The need for a basic register of emoji submissions

Anshuman Pandey via Unicode unicode at
Thu Aug 31 08:07:07 CDT 2017

There is a need for a basic register of proposals that have been
submitted to the Emoji Subcommittee. Currently, emoji proposals are
posted to the UTC register after they have been reviewed by the ESC as
being actionable by the UTC. For proposals that make the cut, some
time can pass between the date of submission and the date they are
posted. For proposals that are deemed unsuitable, there is simply no
public record.

Consequently, there is no way to know if a particular emoji has been
proposed, either while a submitted proposal is being reviewed or if a
proposal has been rejected. The "Submitting Emoji Proposals" page at quixotically notifies the
reader using bold face to "check the Emoji List to make sure your
proposal is new": this list contains emoji that have already been

This is a problem. There have been three instances where I have worked
on emoji proposals only to later learn that they were already proposed
earlier. And I learned that only because I check the UTC register
frequently for my script encoding efforts. If there were a basic
register of emoji submissions, I could have easily checked it and
saved the hours I spent in drawing up documents.

The de facto rationale for not posting emoji proposals to the UTC
register right away is that 'there are too many proposals that are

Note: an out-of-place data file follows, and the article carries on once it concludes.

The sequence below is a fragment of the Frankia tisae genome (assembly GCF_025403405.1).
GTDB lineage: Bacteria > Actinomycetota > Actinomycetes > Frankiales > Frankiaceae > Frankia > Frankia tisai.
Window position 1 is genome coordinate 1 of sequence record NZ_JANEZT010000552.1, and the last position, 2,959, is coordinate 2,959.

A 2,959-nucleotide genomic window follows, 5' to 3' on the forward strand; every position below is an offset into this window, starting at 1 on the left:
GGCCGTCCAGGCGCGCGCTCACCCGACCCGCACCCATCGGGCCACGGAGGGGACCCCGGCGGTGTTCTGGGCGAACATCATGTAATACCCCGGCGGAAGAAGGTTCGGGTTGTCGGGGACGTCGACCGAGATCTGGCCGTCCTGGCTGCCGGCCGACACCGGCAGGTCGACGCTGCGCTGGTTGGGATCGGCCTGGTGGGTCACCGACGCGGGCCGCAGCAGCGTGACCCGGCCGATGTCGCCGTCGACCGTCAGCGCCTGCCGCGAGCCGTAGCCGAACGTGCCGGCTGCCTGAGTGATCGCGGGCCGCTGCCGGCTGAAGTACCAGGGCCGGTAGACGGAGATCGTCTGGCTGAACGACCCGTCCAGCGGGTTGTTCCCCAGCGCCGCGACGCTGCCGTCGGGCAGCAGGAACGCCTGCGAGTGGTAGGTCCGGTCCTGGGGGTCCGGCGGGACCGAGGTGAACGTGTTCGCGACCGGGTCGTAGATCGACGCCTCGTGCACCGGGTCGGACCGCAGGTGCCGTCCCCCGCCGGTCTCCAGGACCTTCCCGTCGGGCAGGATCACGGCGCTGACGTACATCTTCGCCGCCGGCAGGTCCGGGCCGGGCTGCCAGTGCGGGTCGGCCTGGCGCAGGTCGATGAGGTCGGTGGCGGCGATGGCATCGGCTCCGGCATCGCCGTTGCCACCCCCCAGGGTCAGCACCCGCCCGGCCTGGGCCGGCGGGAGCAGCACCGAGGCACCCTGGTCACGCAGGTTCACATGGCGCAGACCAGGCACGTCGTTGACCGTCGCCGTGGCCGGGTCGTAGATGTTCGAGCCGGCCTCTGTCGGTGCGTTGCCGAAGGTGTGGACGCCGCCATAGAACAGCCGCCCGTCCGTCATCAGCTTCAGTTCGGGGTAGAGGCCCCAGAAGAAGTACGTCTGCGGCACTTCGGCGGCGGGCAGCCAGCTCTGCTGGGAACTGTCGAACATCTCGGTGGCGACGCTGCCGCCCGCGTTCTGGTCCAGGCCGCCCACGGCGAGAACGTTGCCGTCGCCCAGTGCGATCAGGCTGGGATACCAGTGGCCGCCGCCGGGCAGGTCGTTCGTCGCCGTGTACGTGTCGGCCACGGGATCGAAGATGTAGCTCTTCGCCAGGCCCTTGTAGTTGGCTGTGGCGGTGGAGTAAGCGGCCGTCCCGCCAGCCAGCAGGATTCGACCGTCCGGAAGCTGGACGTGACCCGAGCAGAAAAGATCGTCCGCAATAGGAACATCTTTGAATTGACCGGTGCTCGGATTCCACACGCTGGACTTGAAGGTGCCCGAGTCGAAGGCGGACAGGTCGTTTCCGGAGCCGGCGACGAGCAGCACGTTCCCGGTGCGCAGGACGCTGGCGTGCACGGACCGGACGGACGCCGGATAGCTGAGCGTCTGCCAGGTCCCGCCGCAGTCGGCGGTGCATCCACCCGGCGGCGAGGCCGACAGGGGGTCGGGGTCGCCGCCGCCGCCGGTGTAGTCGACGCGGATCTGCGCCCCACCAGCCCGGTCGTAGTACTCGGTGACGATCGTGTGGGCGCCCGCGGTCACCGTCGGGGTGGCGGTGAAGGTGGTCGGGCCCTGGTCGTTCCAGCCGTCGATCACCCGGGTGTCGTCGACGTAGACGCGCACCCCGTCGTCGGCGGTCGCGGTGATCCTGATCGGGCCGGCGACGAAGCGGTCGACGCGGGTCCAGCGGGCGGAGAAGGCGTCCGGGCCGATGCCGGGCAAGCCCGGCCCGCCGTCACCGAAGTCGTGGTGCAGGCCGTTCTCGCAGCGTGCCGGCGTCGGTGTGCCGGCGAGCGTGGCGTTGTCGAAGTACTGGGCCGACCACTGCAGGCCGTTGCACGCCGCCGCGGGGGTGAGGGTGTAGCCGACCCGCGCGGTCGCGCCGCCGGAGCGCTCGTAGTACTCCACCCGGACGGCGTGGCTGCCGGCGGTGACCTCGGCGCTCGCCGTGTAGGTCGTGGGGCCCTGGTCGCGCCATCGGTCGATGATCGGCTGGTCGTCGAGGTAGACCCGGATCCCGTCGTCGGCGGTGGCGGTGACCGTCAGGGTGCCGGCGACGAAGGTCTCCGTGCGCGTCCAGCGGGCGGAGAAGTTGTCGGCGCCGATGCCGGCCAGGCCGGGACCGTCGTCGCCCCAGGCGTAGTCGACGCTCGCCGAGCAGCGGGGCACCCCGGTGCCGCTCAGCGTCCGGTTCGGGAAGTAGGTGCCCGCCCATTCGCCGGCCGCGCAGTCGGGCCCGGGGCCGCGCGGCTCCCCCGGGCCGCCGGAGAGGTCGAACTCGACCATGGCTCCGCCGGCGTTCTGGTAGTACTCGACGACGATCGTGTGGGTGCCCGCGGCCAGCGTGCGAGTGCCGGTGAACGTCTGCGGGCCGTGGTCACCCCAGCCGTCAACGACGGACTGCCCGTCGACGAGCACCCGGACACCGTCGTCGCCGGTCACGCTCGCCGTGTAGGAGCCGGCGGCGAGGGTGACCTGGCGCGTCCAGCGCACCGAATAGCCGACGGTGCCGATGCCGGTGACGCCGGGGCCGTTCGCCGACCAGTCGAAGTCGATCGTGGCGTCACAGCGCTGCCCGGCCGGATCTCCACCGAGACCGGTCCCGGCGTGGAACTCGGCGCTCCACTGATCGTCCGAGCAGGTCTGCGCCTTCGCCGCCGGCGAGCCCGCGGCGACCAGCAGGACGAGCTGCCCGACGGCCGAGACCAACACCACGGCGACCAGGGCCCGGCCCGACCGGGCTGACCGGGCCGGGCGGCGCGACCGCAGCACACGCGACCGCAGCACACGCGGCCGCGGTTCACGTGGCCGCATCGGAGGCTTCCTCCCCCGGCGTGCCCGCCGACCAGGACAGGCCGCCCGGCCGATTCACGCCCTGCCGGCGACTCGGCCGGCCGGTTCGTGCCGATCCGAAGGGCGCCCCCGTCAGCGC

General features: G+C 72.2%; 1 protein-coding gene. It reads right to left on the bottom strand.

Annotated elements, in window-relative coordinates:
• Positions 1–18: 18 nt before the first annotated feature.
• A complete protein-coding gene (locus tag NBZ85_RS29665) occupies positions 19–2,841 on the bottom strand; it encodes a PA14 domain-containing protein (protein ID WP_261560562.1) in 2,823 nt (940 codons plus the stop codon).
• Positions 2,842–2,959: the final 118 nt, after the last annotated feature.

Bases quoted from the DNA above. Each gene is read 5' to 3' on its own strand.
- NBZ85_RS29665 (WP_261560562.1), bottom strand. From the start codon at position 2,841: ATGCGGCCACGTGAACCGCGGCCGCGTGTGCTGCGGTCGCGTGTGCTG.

unactionable or of insufficient quality'. But, I think this rationale
does not hold water too well. A basic task of a standards subcommittee
is to maintain a list of artifacts that pertain to its function. For
the ESC, these artifacts include all emoji submissions. And a list of
these artifacts can easily be made available at So, that instead of pointing prospective
emoji proposal authors to a list of already encoded emoji, they can be
pointed to a list of emoji submissions.

This basic register can be as simple as a list of names. If the ESC
wishes to not post other details, that is fine. I am not asking for a

I see from the announcement made yesterday that the ESC now has (at
least) four members. Congratulations to the new members, who I believe
to be highly capable of maintaining a simple public list of emoji
submissions in short time.

All my best,

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